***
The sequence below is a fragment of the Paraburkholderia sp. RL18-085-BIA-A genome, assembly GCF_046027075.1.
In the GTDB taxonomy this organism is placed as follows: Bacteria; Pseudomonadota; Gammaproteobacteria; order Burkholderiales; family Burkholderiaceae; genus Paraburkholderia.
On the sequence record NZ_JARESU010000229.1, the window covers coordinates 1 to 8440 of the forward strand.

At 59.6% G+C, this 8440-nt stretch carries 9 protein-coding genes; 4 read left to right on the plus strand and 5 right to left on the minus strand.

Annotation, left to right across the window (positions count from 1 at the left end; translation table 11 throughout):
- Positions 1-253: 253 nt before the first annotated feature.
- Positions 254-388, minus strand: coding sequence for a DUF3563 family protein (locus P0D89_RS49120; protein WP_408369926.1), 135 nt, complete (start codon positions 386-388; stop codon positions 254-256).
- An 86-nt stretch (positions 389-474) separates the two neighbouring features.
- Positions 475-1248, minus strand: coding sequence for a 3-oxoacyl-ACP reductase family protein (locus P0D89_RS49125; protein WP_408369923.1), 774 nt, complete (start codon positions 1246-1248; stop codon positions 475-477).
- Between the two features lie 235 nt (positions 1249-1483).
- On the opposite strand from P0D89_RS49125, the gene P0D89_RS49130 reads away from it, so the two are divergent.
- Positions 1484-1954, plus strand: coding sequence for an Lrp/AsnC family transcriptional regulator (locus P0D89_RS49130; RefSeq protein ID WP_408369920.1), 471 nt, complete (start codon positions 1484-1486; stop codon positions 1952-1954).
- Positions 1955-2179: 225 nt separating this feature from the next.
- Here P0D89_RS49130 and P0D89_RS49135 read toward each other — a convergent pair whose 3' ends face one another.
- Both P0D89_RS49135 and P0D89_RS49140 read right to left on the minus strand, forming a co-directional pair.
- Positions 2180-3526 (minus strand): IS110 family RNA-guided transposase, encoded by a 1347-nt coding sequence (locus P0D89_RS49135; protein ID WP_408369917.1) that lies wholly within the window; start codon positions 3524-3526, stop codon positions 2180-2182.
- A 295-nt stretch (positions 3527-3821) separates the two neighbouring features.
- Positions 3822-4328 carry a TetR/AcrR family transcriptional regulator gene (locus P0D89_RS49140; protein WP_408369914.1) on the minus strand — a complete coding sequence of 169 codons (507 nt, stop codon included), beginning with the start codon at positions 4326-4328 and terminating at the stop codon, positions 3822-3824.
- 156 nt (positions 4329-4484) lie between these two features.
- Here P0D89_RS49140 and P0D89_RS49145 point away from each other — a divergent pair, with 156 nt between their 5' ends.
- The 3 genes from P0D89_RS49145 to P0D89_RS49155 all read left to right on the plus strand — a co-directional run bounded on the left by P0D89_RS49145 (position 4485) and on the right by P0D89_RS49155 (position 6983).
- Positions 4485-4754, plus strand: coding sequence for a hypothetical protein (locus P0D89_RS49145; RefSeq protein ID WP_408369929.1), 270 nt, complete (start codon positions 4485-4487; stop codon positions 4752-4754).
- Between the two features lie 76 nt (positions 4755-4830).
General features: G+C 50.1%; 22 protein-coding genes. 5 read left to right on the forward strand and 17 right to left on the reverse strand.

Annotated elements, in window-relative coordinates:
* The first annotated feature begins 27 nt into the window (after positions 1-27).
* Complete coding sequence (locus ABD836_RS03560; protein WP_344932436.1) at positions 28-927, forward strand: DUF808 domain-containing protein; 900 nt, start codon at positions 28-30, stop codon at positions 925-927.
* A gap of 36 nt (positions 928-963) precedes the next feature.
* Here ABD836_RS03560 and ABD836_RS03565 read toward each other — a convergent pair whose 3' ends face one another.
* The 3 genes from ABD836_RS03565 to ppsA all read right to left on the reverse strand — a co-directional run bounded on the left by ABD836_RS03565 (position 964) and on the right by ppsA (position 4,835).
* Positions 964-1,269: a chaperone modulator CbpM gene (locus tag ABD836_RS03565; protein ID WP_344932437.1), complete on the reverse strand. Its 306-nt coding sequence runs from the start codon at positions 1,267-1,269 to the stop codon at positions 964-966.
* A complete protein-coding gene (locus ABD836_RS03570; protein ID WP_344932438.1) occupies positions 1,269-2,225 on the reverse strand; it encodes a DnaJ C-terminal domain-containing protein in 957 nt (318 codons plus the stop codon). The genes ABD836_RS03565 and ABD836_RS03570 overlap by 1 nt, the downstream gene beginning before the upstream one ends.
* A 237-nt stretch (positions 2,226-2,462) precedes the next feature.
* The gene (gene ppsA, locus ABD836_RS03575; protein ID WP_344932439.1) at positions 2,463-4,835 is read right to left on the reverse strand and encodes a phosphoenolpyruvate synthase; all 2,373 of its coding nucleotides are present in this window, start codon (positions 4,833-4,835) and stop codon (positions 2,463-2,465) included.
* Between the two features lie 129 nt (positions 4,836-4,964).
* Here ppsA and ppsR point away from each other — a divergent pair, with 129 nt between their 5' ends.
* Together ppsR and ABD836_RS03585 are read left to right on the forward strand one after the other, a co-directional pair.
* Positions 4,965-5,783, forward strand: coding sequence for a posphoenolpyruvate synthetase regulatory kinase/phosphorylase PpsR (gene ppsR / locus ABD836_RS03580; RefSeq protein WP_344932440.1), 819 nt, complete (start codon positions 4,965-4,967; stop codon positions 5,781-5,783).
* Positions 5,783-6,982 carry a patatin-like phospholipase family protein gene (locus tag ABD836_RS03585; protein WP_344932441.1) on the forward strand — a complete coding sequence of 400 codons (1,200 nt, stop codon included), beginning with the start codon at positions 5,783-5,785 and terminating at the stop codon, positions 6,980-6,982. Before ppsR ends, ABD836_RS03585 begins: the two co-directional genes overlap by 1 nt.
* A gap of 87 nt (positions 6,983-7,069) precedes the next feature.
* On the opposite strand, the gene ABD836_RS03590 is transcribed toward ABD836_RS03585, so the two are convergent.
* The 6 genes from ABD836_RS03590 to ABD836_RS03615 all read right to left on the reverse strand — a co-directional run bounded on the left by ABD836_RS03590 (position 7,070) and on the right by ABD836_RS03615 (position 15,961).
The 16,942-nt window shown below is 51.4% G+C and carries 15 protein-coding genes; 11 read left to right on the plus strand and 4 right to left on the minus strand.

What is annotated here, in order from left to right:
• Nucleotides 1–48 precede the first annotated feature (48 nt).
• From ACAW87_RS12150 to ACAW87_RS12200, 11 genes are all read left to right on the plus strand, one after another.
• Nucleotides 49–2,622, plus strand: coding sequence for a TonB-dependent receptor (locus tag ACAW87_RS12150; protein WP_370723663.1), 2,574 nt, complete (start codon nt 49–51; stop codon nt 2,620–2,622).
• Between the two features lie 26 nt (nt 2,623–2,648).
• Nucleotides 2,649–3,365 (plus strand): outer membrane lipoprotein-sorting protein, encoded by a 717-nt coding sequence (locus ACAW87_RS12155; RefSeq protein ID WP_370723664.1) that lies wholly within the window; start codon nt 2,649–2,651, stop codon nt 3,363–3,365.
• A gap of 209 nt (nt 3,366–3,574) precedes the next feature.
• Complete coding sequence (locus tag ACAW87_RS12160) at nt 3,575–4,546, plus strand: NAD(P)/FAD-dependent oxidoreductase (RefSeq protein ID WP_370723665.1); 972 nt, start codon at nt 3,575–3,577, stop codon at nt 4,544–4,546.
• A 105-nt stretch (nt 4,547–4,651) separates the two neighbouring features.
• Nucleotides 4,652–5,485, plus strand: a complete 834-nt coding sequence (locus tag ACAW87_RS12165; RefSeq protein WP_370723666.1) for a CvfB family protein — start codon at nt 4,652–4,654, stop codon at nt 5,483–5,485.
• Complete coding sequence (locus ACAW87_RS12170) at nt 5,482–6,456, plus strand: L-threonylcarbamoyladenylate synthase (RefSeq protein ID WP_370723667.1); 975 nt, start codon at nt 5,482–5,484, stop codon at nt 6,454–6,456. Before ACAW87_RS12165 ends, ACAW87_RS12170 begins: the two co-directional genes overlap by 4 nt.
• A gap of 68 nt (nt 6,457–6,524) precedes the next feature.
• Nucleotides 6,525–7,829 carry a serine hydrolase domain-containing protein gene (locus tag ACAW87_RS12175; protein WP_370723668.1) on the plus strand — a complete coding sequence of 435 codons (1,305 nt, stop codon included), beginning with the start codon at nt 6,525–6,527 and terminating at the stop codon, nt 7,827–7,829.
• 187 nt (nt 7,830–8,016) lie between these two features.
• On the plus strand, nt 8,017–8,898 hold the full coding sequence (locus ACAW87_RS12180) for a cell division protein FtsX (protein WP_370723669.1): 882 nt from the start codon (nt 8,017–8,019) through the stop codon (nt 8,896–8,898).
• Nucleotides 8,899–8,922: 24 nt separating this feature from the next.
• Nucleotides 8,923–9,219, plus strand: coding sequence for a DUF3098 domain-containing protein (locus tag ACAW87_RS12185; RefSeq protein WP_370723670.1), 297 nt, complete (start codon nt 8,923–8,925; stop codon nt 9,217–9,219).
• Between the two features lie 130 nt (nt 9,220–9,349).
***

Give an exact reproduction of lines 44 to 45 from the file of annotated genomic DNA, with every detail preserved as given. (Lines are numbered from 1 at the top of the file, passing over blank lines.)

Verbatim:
What is annotated here, in order from left to right:
• Nucleotides 1–48 precede the first annotated feature (48 nt).